The third anniversary of the Abraham Accords has come at a time when a lot of media coverage has focused on the possibility of progress in Israel and Saudi Arabia ties. This could potentially be very important.
On another level, the Accords have also led to a lot of opportunities for Israeli companies in the Gulf.
Recently, The Jerusalem Post spoke with Dorian Barak, an investor and entrepreneur resident in Israel and the UAE. He is the president and co-founder of the UAE-Israel Business Council.
Dorian Barak: Abraham Accords have far exceeded their expectations
“Looking back three years, the Accords have far exceeded their expectations from a commercial perspective. We have about $3 billion dollars in annual bilateral trade between Israel and the UAE. But that doesn’t tell the whole story. It doesn’t count all the services, tourism and other non-goods trade that is being conducted in, with and through the UAE – not just with Emiratis, but with trading partners from across the Middle East, South Asia and beyond. In total, this far exceeds $3 billion, and the UAE-Israel Business Council forecasts this to exceed $5 billion by the end of 2025.”
This is very important. “That is the unspoken and unseen progress of the Abraham Accords. Israelis have been welcomed in the region’s most dynamic trading hub.” A lot of companies from places like India and even countries Israel doesn’t have diplomatic relations with are doing business in the UAE.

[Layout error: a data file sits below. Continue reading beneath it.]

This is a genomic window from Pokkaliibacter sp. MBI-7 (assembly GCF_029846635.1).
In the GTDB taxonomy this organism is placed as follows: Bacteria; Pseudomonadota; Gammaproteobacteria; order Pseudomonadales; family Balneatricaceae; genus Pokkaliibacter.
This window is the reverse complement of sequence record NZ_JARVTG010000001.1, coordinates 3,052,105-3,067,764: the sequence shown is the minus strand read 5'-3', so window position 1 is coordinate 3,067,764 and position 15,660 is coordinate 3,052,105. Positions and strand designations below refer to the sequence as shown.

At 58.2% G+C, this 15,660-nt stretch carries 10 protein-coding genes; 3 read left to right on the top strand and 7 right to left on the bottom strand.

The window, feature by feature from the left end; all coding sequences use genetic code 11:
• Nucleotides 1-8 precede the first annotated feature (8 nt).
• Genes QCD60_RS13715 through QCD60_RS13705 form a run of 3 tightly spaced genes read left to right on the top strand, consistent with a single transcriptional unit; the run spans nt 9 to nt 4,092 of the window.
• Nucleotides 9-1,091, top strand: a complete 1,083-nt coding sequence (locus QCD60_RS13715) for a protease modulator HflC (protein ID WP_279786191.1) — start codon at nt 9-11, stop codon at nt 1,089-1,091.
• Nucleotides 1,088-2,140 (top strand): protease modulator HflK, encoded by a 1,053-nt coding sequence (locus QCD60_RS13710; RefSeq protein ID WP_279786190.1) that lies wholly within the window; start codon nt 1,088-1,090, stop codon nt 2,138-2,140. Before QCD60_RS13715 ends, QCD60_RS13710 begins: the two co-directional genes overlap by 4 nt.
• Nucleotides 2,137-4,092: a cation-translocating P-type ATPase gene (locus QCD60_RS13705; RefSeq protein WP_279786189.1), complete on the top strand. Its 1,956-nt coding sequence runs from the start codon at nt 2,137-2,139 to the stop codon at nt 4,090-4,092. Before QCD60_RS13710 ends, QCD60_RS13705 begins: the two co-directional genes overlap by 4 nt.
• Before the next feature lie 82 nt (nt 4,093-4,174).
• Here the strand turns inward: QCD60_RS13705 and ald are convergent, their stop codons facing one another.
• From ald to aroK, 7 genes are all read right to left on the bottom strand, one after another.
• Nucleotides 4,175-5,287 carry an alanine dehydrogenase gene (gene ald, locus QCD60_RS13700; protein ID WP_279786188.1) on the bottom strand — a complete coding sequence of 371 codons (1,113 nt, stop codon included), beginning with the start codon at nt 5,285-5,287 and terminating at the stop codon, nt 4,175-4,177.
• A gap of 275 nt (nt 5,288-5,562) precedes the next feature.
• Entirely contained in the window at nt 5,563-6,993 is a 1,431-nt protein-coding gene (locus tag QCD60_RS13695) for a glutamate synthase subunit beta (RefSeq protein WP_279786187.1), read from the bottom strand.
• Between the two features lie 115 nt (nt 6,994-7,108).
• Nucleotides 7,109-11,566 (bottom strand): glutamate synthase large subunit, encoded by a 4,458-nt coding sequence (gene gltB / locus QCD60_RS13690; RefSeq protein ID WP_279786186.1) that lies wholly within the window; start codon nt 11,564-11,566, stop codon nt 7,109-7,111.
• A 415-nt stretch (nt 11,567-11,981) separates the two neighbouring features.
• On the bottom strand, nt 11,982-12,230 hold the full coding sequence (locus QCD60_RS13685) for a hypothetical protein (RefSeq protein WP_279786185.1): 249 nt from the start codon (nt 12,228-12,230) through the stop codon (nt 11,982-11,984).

“There is a tremendous amount of third-country trade that takes place through the UAE, making use of the country’s excellent infrastructure, logistics and transportation links. That’s what makes the UAE such a convenient business hub,” Barak says.
He says that “trade between Israel and the region has been normalized we are seeing a blossoming of commercial ties; both with countries Israel had relations with, such as Egypt and Jordan, and with new markets as well where there are no official relations. The stigma has been taken away, in large part, and many people from these countries now feel comfortable engaging with Israelis.”
There is a lot of new discussion about economic ideas that can knit the Middle East into a trading corridor that stretches from India via the Middle East to Europe. This concept was discussed at the G20. But is it realistic? “In terms of something that inspires the imagination, it is a brilliant idea. I have difficulty seeing how it becomes concrete in the short or medium term. Not just because it passes through so many countries, but also because the infrastructure implications of this are so enormous,” Barak says.
As Israelis learn about the UAE and its possibilities it is also changing some of the understanding of what the Accords will bring as they enter their fourth year. In the beginning, some believed that Israel’s start-ups might be able to “scale up” in the UAE. Has this happened?
“The simple answer to that is: Not yet,” Barak says. “Some Israeli companies have scaled up here, certainly, but not in large numbers. However, many have found the UAE as a market in its own right, and also a place to develop their sales, business development, and eastward expansion. And being here they are part of the principal business hub of the Middle East.”
The UAE is a convenient location to serve India and other areas in Africa and Asia, he points out. “Israelis that have established themselves here are using this as an offshore platform to scale up and outwards.”